The economic case for migration was reinforced as the Government published its response to the House of Lords Committee's report on the economic impacts of migration, finding that immigration has contributed to the success of the UK economy by helping to meet labour and skills shortages in the public and private sectors and noting that the evidence suggested that migrants on average make a stronger net fiscal contribution than those born in the UK. More info
The Council of Europe’s Commissioner for Human Rights, Thomas Hammarberg, assessed statelessness in Europe, concluding that “the persistence of ‘legal ghosts’ is unacceptable”. Reviewing concrete examples related to citizenship and residence, Mr Hammarberg called on Council of Europe member states to implement measures to reduce and eliminate statelessness, thus helping to prevent conflicts and promote social cohesion. More info
In McCarthy v Secretary of State for the Home Department  EWCA Civ 641 (11 June 2008) the Court of Appeal found that a United Kingdom citizen resident in the United Kingdom cannot, by virtue of also having Irish nationality, claim a residence permit under the Directive, for they needed to be living in the United Kingdom pursuant to EEA rights and not simply because of their British nationality. Pill LJ noted that the Directive does not invariably impose a requirement that there is movement from one country to another before the Directive is engaged, however.
In K (R on the application of) v Secretary of State for the Home Department  EWHC 1321 (Admin) (16 May 2008) Collins J found that the detention on account of “imminent removal” was not justified where it was to be four weeks or so before any removal directions were set. Detention has to be justified, should only be used when absolutely necessary and should only be used on a proper basis and understanding of the situation, and where an asylum claim had failed for reasons other than a lack of credibility it might be difficult to conclude that there was dishonesty in the immigration history justifying detention (Collins J)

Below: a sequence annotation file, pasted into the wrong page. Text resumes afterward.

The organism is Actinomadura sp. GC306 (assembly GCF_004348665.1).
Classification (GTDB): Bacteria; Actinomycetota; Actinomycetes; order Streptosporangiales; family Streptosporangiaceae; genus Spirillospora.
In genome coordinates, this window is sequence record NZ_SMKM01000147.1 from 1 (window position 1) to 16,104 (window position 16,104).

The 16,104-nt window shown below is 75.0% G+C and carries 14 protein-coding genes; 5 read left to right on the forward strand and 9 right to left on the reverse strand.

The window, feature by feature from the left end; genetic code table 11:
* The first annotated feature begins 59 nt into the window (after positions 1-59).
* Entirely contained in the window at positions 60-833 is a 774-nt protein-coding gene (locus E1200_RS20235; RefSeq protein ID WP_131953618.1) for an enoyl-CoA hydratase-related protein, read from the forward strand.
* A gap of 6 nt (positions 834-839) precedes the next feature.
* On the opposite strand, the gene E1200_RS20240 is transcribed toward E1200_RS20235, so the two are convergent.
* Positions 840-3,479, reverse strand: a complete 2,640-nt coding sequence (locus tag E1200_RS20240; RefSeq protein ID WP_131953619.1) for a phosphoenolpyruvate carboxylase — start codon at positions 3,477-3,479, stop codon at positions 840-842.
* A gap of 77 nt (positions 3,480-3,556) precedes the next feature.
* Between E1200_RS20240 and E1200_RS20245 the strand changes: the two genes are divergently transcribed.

Cranston J in the Administrative Court in Mahamed (R on the application of) v Secretary of State for the Home Department  EWHC 1312 (Admin) (13 June 2008) found that a safe third country certificate case was not issued where it was not served before the authorising legislation was repealed: it was thus a nullity. However subsequent certification stopped any existing appeal in its tracks.
In VM (FGM,risks,Mungiki,Kikuyu/Gikuyu) Kenya CG  UKAIT 00049 (09 June 2008) the Tribunal found that women and girls in Kenya are members of a particular social group, and that the dangers of FGM and the Mungiki were very acute. Churches offered little protection and in seeking to establish herself away from her own area a woman would have to look to her ethnic group, enhancing the risk of eventual discovery by her potential persecutors.
InGalliani v Romania(Application no. 69273/01; 10 June 2008) the European Court of Human Rights found a breach of Article 5 ECHR because of a lack of effective access to the courts combined with the fact that the applicant was never given the choice to leave the country of her own free will after an exit visa had been applied to her passport as was envisaged by Romanian law.
In Boumediene v. Bush (553 US; 12 June 2008) the US Supreme Court by a majority found that Guatanamo Bay detainees are entitled to the privilege of habeas corpus to challenge the legality of their detention, noting that within the American Constitution’s separation-of-powers structure, few exercises of judicial power are as legitimate or as necessary as the responsibility to hear challenges to the authority of the Executive to imprison a person. Given that some of the petitioners had been in custody for six years with no definitive judicial determination as to the legality of their detention, their access to the writ was a necessity to determine the lawfulness of their status.
There is a course on legacy cases and support given by ILPA on Tuesday 24 June 2008, London, 4-7.15pm Speakers: Steve Symonds, ILPA, Sue Willman, Peirce Glyn Solicitors.